Hell! East! Future! Past! Metal!
Back in 1996, Vader released an album full of covers called Future of the Past. Inside you could find covers from bands like Sodom, Terrorizer, and Possessed. Now, a whole 19 years later Vader goes back to the future (of the past)!
I’ve been a fan of Vader for years. In the time since, they’ve changed little but just enough to avoid the trap of making the same album over and over again (not that there’s anything inherently wrong with that). Vader has been consistent in their output, always great, but never mind-blowingly so (except Welcome To the Morbid Reich; that album is fire). When I found out that Future of the Past II – Hell In The East would only feature bands little-known outside the area once known as the Iron Curtain (Mostly Polish thrash and death metal), I grew more excited than I can ever recall for a covers album.
Unlike its predecessor, Hell In the East II features covers that are obscure outside of the Iron Curtain. Covering old Polish thrash and death metal bands was a smart move; not only is Vader bringing attention to lesser-known bands, but absolutely no one would’ve wanted to hear such a well-established band as Vader playing classic songs by other well-established bands of the same period.
The choices feel fresh. Because I haven’t heard pretty much any of the originals, I cannot comment on how they compare, but I’m going to take a wild guess that Vader didn’t make mind-boggling rearrangements. None of the songs feel off in Vader’s own catalog, partially thanks to their thrashier roots, partially to Peter Wiwczarek’s instantly recognizable growl. Yet Vader fans will of course note some obvious differences in the riff-department. It’s worth noting that there are a couple guest vocalists on songs like “Totalni Destrukce” and “Czas Apokalipsy” (whose names remain a mystery to me).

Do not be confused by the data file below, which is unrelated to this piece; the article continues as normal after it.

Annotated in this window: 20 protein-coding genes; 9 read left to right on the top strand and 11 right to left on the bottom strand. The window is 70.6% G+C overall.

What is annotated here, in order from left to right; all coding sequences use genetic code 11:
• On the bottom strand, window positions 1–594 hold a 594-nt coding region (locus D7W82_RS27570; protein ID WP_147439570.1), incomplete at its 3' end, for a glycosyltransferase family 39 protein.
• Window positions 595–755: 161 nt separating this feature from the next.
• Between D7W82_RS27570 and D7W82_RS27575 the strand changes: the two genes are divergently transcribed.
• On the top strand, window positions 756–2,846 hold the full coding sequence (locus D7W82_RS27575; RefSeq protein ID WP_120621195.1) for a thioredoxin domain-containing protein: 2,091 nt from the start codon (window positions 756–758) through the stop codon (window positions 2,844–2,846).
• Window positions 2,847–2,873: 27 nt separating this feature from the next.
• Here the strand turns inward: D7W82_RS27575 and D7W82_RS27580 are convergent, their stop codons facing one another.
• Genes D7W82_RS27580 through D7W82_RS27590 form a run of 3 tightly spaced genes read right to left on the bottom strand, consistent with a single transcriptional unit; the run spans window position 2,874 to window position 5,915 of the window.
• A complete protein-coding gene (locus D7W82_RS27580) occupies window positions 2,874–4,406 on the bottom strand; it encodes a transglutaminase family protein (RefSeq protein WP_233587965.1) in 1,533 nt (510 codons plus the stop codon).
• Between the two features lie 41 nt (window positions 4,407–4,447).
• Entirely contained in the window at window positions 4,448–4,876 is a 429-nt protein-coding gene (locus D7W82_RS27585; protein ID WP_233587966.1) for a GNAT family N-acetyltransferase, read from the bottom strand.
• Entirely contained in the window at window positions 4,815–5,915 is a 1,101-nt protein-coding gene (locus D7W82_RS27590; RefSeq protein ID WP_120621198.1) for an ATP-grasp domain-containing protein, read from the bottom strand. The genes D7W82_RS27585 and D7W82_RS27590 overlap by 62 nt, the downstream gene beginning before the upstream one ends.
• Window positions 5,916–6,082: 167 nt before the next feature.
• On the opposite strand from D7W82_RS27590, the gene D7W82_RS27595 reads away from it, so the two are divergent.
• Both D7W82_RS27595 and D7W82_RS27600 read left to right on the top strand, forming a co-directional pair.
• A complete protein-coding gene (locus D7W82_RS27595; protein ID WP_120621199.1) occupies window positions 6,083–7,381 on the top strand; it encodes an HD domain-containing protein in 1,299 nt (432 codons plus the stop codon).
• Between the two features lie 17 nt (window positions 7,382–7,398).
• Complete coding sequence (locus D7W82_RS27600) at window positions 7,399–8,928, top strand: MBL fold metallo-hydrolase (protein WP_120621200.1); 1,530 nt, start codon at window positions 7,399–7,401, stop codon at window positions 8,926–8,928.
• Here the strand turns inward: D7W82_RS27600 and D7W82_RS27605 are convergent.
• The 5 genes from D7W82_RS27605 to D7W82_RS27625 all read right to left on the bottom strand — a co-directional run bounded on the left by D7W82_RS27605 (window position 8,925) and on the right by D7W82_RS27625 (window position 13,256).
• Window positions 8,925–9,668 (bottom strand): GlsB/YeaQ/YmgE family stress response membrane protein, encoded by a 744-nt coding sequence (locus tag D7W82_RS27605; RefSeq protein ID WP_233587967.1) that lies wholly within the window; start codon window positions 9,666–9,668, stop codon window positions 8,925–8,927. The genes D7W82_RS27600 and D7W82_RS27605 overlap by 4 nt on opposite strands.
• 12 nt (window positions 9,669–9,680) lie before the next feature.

The production is familiar from the last couple of Vader albums, but I like the bigger role and added punch behind the bass. It’s a modern day production-job alright, but not crammed full. Although it’s not as balanced as Tibi Et Igni’s, perhaps (and most likely) intentionally.
It’s hard to say much about this album, because I am not here to review the music per se, only the performance and the manner these songs fit into Vader’s catalog. However, the thrashier material is a breath of fresh air I did not know I wanted. I haven’t given this album a score because, in case you missed it, it’s a covers-album, but if it was one of original material it would’ve scored well (much better than Danzig’s recent ill-fated foray into covers).
Just kidding. The covers of “Noc Demona”, “Necronomicon” and “The Beginning of Darkness” are so good I gave this…
3.5 Flaming Toilets ov Hell
You can order Future of the Past II – Hell In The East from our Polish friends at Witching Hour Productions. Remember to navigate the site in Polish for added authenticity. As always, be sure to follow Vader on Facebook and tell them the Toilet said, “Xeper.”